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Produce Profile by Mark "Guido The Gardner" ® Ferro
Mandarins
True produce confession! Before I started in this career produce gig, I didn't know a mandarin from a mandolin or a tangerine from a tennis ball.

Anything resembling a dinky orange was automatically a tangerine. Oh, the public produce blunders I must've committed. But Produce Profilers, after reading the following paragraphs you should be spared any similar social embarrassment.

First, as to mandarins versus tangerine, forget what the signs say! All those cute, pixie-like members of the citrus clan found in the markets are all mandarins, at least in the botanical sense. In reality, it doesn't matter what exactly they are. What's important is that you find one you like, and then stick with it.

Last week a woman asked me if the certain fruit in her hand was a mandarin or a tangerine because, according to her, "Tangerines are seedless and mandarins have seeds." I gently tried to explain to her that she was off the mark, but she'd have nothing to do with that. I just made sure she walked away with a seedLESS fruit, which is what she wanted.

Another thing. These fruits are called by different names by different packers and retailers. For example, the Murcott orange and the Honey Tangerine are the same fruit. Same as Royal Mandarin and Temple Orange. Given the success of the Honey Tangerine, a Kinnow mandarin packer now calls his the Honey Mandarin. Hey folks even WITH a scorecard it's a tough go.

Now, let's meander down Mandarin Lane...

There are three classes of mandarins. The first is what we commonly call tangerines, second are tangelos and the third is a tangor.

The earliest and most common tangerine is the Fairchild. The burnt orange skin loosely covers a sweet, but very seedy pulp. These are quickly leaving the produce stage, so sample them while they are here.

Similar to the Fairchild in flavor is the Dancy variety. This used to be the top tangerine dog but is now losing its spot to the Fairchild.

The thin skinned Lee mandarin is not very common but is an excellent piece of fruit. It tends to size up smaller than most of its competition but it has a subtle, but pleasing characteristic. The seedy, deep orange pulp is more tender than most others. To enjoy this pleasant texture, slice one like an orange.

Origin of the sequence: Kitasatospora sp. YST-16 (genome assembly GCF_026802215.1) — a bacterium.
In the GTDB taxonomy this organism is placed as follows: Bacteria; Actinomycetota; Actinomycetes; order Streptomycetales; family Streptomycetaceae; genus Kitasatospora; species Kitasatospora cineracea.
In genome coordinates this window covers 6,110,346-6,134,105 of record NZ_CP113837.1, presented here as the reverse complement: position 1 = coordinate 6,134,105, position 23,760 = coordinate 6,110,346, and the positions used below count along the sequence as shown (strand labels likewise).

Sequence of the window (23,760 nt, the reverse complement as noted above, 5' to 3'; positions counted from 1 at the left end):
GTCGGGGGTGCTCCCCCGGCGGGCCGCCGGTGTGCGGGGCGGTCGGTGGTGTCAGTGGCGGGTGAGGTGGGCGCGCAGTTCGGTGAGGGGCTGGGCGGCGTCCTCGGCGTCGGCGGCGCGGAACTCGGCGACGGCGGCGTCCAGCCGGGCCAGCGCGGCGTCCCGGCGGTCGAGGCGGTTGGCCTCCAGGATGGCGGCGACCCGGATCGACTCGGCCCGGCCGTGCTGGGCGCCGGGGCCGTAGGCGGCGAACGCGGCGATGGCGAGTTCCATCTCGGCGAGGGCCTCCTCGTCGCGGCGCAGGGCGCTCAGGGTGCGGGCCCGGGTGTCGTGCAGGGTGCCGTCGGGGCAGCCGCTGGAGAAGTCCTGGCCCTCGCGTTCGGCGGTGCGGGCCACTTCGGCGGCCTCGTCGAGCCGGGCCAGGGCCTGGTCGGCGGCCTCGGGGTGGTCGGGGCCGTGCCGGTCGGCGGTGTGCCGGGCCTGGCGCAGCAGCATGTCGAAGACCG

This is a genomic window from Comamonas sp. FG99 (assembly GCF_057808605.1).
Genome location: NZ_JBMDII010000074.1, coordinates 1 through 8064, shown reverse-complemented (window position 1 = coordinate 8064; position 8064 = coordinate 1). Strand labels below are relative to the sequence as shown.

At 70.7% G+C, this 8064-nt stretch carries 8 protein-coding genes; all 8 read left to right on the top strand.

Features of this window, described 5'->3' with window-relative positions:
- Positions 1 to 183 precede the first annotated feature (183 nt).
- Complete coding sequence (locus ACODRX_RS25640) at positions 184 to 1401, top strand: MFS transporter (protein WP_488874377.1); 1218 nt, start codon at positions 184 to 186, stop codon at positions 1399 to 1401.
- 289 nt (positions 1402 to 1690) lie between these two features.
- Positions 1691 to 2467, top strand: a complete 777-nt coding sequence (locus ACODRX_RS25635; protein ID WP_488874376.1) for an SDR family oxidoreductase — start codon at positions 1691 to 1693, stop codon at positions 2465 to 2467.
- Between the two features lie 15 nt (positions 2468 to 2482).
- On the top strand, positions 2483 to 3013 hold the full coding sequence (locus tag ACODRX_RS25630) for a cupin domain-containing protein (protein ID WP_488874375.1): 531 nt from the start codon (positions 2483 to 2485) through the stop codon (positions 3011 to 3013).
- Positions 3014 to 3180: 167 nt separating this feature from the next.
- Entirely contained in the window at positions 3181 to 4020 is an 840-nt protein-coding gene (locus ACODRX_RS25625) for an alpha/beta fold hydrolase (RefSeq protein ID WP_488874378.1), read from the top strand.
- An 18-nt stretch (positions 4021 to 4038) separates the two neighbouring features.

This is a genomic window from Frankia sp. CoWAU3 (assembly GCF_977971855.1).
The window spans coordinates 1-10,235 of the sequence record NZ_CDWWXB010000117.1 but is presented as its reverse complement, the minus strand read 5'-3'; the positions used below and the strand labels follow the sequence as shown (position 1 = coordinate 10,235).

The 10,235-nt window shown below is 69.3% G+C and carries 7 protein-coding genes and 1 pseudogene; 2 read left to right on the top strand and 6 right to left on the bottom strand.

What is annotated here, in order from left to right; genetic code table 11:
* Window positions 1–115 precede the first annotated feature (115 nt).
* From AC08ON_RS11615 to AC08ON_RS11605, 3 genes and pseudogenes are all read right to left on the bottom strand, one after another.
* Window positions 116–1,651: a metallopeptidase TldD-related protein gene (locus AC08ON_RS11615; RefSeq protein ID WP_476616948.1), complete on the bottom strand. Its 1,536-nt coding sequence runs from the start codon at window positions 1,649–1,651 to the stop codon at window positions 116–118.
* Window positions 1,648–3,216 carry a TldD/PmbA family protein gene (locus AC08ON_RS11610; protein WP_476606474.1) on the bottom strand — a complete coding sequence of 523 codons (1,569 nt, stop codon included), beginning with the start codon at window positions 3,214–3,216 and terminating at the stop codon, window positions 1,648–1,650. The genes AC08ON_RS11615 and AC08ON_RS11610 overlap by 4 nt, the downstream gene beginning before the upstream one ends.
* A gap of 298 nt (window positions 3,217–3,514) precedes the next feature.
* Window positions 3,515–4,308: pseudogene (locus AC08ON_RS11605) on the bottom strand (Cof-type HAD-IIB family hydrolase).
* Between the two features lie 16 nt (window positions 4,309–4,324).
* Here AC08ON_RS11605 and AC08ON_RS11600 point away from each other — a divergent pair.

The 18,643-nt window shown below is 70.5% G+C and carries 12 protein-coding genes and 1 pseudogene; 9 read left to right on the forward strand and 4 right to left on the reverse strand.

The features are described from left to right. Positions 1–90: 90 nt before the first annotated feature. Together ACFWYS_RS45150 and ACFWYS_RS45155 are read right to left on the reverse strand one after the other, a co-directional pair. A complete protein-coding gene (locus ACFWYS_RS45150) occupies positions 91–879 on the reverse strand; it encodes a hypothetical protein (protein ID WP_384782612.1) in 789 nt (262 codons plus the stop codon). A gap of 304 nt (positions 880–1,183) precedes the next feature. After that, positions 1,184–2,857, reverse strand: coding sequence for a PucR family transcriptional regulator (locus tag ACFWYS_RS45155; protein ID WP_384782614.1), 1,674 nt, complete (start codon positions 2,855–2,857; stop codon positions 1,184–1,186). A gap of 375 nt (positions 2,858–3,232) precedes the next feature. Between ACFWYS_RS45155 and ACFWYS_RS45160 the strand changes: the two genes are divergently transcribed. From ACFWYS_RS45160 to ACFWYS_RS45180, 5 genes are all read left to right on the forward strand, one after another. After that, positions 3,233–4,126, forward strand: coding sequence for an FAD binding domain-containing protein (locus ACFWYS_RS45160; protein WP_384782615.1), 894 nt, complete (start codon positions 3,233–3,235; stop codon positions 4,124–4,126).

Satsuma mandarins have such a loose skin the flesh almost rattles around like a BB in a tennis ball. These tend to be flatter in shape and more yellow, as opposed to orange, in color. A big plus for this candidate is that it is virtually seedless. Again, the Satsuma season is winding down-when you see 'em, eat 'em.

Tangelos are a cross between tangerines and pomelos (the ancestor of the grapefruit) Given their grapefruit background, they are very juicy. The Minneola is the size of a small orange with a easily recognized knob on the stem end. The flavor never gets over the hump of tart/sweet but it is very juicy and contains few seeds. These have a growing season that will last into spring.

The other common Florida born tangelo is the Orlando. It is smaller in size but sweeter than its cousin. The thinner skin lends this variety to go under the knife rather than just peeling it.

The most common variety of tangor is is actually called a honey tangerine (This is confusing even with a scorecard) The flesh is a beautiful burnt orange with a rich, lingering, almost syrupy sweetness. This is THE sweetest tangerine / orange / mandarin etc. available.

They are very seedy, fairly large, but flatter in shape, with a thin skin that does not lend itself to a quick peel routine. Here's the best way to get around the seeds of this satisfying fruit. Cut it in half east/west, NOT through the stem. Take the half and then make one cut to the side of the core where all the seeds are hiding. Turn the fruit and make another cut to the side of the core. Lastly nip off the core. Any seeds that are left are easily flicked out with the tip of your knife. But this is a minor bit of labor for a major reward.

Do NOT shy away from this treat just because of appearance. The skin often shows light brownish flecks and splotches, and the color can lean to the green side. So compared to other cosmetically perfect fruit clones, it's pretty darn ugly ... but very tasty! These are cranking right now in your favorite produce stands.

What is the best way of selecting mandarins? First, close your eyes. Then give each fruit a bounce or two in your hand. If it feels heavy for its weight that indicates juice which in turn will equal great taste. Yes, a deep color is a judge also but one that I use secondarily. Looking good does not always = tasting good.

Mandarins are more perishable than your navel orange types, so beware of soft spots during this scientific selection process. Store them in the refer right quick when you get home.

It is easy for checkers (and shoppers) to get confused by these citrus look-alikes so most stores carry a limited number at one time. Nose around for a more varied selection. Also, some of these varieties do not lend themselves to mammoth scale mandarin production. More often they are organically grown on a smaller scale. So stores that feature more organic produce generally have a more varied selection.